Yeah, that would have been impossible.
With the Ad-Seg set– it has an almost triangular feel. Was that an aesthetic choice for camera and blocking, or are those cells really like that?
Well, that was kind of all of those things. I found this great piece of research where they had designed those kinds of cell blocks so that a single guard, or officer, could see into all of the cells at the same time from one side. All of them are angled in that fashion so you can kind of see everybody all at once. We felt that it looked really dynamic and cool.
So I built a digital 3D model, and I sent it up to California to say, “how do you feel about this?” They wanted to make sure it was two stories— I was really stunned when they asked for two two-story sets. I had assumed a one-story set for Ad-Seg and a two-story set for the General Population, but they wanted two two-story sets, and far be it for me to say no– so that’s fantastic.
So the perspective on that – going along those cells, with the tight end at one side and the big set of bars and steps at the other side, was developed out of a bunch of different research. It sets itself up so that you can really have two guards talking by themselves in the middle of this big room with, you know, 28 inmates, 28 cells.
I really love that set. It had so many different angles, and all of them were beautiful, but entirely fitting in with the goals of each scene.
It’s funny because the Construction Coordinator, not Charles, my guy, but the previous guy, had seen me working on the model and said, “Oh, they’d never want to do a triangular set like that.” And I said, “Oh, Really!” So then it was kind of a challenge!
We had all of the steel decks made for the catwalks, and there are some really nice shots with the guards walking above and tracking through. Phil Abraham did a particularly excellent episode in the Ad-Seg with a couple of crane shots that just tracked through the whole place that really turned out well.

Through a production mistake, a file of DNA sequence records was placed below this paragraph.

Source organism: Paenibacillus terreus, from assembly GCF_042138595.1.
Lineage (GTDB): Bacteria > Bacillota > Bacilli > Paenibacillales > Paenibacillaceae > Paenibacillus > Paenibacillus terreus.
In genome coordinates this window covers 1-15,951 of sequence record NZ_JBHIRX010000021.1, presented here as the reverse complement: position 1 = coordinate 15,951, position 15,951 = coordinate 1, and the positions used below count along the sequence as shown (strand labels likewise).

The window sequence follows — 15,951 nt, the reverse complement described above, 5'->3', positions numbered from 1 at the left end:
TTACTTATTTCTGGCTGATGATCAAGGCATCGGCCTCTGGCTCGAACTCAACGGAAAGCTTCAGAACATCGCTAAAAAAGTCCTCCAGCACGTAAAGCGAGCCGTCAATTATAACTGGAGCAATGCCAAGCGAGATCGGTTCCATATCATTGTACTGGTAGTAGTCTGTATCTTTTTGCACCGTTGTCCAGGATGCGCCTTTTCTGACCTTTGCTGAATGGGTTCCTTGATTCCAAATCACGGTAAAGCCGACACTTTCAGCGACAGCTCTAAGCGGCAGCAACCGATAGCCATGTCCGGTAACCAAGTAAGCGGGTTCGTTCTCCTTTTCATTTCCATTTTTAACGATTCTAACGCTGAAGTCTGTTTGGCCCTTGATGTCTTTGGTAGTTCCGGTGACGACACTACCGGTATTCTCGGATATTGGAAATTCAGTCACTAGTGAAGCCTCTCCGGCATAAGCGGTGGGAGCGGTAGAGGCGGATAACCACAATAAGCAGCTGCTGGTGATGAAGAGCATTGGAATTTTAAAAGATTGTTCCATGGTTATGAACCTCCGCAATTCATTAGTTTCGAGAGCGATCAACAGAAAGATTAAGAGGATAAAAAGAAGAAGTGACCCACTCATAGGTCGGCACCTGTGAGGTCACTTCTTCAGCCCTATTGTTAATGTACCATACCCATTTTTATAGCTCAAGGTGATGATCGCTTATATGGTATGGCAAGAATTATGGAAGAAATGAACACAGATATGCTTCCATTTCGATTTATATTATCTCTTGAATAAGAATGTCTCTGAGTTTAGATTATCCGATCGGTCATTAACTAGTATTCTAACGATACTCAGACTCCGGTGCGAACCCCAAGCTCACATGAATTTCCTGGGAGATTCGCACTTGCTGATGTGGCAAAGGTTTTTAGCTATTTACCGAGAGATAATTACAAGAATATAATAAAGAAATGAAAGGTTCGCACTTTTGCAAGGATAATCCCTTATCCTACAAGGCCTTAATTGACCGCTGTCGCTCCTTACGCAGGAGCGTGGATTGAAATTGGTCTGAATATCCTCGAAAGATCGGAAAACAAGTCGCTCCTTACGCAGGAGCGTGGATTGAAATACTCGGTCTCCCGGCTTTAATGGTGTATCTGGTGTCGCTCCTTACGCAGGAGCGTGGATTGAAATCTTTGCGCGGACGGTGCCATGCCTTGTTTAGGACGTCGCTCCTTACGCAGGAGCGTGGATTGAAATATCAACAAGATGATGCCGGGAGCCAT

What was your shooting schedule like on Orange Is the New Black? How much prep did you have?
Well, it got longer and longer throughout Season 4,5,6, & 7. When I got there, we were kind of doing this 8, 8 and a half sort of day, doing half of the half-day between one episode and the next. Trying to do a hand-off was difficult, so that turned into 9.
For Season 7, we had a 10-day schedule. So, we’d do 10 days of shooting, and I think we did 8 days of prep. So, we had 2 days to really concentrate on everything that was happening without being out scouting – it was actually a fantastic schedule.
On FBI, we’re doing action scenes and stunts and special effects and explosions, and we’re on an 8-day schedule for 22 or 23 episodes.
Wow, I imagine you will be exhausted by the time you’re done.
Yeah, but you know, there’s never enough time in prep before shooting. You inevitably get pushed back and pushed back, and you’re never done on the first day. You always have something that you’re still building.
That was actually one of the things that happened in Season 6 of Orange. We knew Ad-Seg had to be done for the first day and the first episode, so we got that done, but with General Population, we told them that there was no way we could have it done for the first episode. Of course, it’s right next to the Ad-Seg, so we were trying to build while they were shooting, which was challenging. Once it was done, it was fantastic.
Once you finished the maximum security prison areas, I imagine you were then freed up to focus on all of the flashback sequences. There were so many flashbacks every season, did you find it difficult to juggle those?
The schedule was really quite good with the flashbacks. Of the 10 days, we were on our stages, usually around 6 of those days, I’d guess. I think it was often 6 in and 4 out on location. Sometimes 5 and 5. The occasional episode was 4 in and 6 out. You’re always trying to double up locations, but it was actually pretty good. We were always able to start out with stage days.
There were actor scheduling conflicts naturally, with so many actors in the show, so some scheduling issues would happen every once and a while. It was still pretty good as far as the timing of the flashbacks went. They gave us enough time to prepare the locations and things.
What were your favourite flashbacks to do?
Poussey’s party was great, but I loved Red’s flashback to Moscow in the 80s. I also loved Frieda’s flashback as a kid in Arkansas, at the beginning of Season 5, where we find out that she was a Girl Scout. That was pretty great because there was all this foreshadowing to her bunker and the pool hideout in Season 5. Yeah, those are my favourites. I loved doing Red’s flashback, though. That was fantastic. The factory in Russia.
The exterior facades by the train tracks were so interesting. Where was that?